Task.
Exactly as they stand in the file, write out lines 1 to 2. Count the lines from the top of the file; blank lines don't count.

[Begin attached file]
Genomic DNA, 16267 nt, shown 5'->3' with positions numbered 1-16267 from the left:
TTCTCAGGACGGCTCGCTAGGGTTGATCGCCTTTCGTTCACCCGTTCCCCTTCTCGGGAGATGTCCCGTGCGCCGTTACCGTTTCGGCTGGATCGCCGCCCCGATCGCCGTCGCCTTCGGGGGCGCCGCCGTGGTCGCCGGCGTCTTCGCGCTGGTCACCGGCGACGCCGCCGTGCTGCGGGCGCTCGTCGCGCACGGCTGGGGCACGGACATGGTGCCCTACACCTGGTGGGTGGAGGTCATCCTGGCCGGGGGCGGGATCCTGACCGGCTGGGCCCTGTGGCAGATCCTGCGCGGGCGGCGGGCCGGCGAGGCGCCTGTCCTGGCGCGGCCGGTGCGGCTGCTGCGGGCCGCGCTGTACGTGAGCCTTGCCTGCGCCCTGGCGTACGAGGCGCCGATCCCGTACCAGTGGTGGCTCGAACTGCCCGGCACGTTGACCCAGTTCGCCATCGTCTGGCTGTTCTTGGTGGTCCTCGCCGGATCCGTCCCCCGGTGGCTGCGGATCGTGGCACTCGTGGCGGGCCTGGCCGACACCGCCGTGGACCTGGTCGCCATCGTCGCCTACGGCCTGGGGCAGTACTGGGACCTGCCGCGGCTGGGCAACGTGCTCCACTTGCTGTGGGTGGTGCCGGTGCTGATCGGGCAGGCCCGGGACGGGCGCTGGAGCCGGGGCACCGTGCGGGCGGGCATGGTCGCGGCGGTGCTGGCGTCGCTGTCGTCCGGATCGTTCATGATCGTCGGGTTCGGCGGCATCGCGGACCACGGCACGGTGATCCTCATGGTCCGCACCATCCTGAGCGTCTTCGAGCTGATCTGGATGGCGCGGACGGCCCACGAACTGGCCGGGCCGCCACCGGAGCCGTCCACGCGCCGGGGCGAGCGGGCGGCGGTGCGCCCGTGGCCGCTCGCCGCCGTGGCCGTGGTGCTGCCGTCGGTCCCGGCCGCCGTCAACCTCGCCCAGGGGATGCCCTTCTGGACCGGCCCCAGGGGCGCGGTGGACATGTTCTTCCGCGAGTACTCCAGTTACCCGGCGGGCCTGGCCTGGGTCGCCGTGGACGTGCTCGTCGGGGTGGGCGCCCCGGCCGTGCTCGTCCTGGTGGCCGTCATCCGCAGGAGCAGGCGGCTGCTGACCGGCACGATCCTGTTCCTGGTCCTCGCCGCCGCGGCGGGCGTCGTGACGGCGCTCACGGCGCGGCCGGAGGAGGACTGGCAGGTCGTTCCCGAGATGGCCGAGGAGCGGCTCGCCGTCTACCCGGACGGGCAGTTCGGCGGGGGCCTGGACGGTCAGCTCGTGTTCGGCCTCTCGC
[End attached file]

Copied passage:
Genomic DNA, 16267 nt, shown 5'->3' with positions numbered 1-16267 from the left:
TTCTCAGGACGGCTCGCTAGGGTTGATCGCCTTTCGTTCACCCGTTCCCCTTCTCGGGAGATGTCCCGTGCGCCGTTACCGTTTCGGCTGGATCGCCGCCCCGATCGCCGTCGCCTTCGGGGGCGCCGCCGTGGTCGCCGGCGTCTTCGCGCTGGTCACCGGCGACGCCGCCGTGCTGCGGGCGCTCGTCGCGCACGGCTGGGGCACGGACATGGTGCCCTACACCTGGTGGGTGGAGGTCATCCTGGCCGGGGGCGGGATCCTGACCGGCTGGGCCCTGTGGCAGATCCTGCGCGGGCGGCGGGCCGGCGAGGCGCCTGTCCTGGCGCGGCCGGTGCGGCTGCTGCGGGCCGCGCTGTACGTGAGCCTTGCCTGCGCCCTGGCGTACGAGGCGCCGATCCCGTACCAGTGGTGGCTCGAACTGCCCGGCACGTTGACCCAGTTCGCCATCGTCTGGCTGTTCTTGGTGGTCCTCGCCGGATCCGTCCCCCGGTGGCTGCGGATCGTGGCACTCGTGGCGGGCCTGGCCGACACCGCCGTGGACCTGGTCGCCATCGTCGCCTACGGCCTGGGGCAGTACTGGGACCTGCCGCGGCTGGGCAACGTGCTCCACTTGCTGTGGGTGGTGCCGGTGCTGATCGGGCAGGCCCGGGACGGGCGCTGGAGCCGGGGCACCGTGCGGGCGGGCATGGTCGCGGCGGTGCTGGCGTCGCTGTCGTCCGGATCGTTCATGATCGTCGGGTTCGGCGGCATCGCGGACCACGGCACGGTGATCCTCATGGTCCGCACCATCCTGAGCGTCTTCGAGCTGATCTGGATGGCGCGGACGGCCCACGAACTGGCCGGGCCGCCACCGGAGCCGTCCACGCGCCGGGGCGAGCGGGCGGCGGTGCGCCCGTGGCCGCTCGCCGCCGTGGCCGTGGTGCTGCCGTCGGTCCCGGCCGCCGTCAACCTCGCCCAGGGGATGCCCTTCTGGACCGGCCCCAGGGGCGCGGTGGACATGTTCTTCCGCGAGTACTCCAGTTACCCGGCGGGCCTGGCCTGGGTCGCCGTGGACGTGCTCGTCGGGGTGGGCGCCCCGGCCGTGCTCGTCCTGGTGGCCGTCATCCGCAGGAGCAGGCGGCTGCTGACCGGCACGATCCTGTTCCTGGTCCTCGCCGCCGCGGCGGGCGTCGTGACGGCGCTCACGGCGCGGCCGGAGGAGGACTGGCAGGTCGTTCCCGAGATGGCCGAGGAGCGGCTCGCCGTCTACCCGGACGGGCAGTTCGGCGGGGGCCTGGACGGTCAGCTCGTGTTCGGCCTCTCGC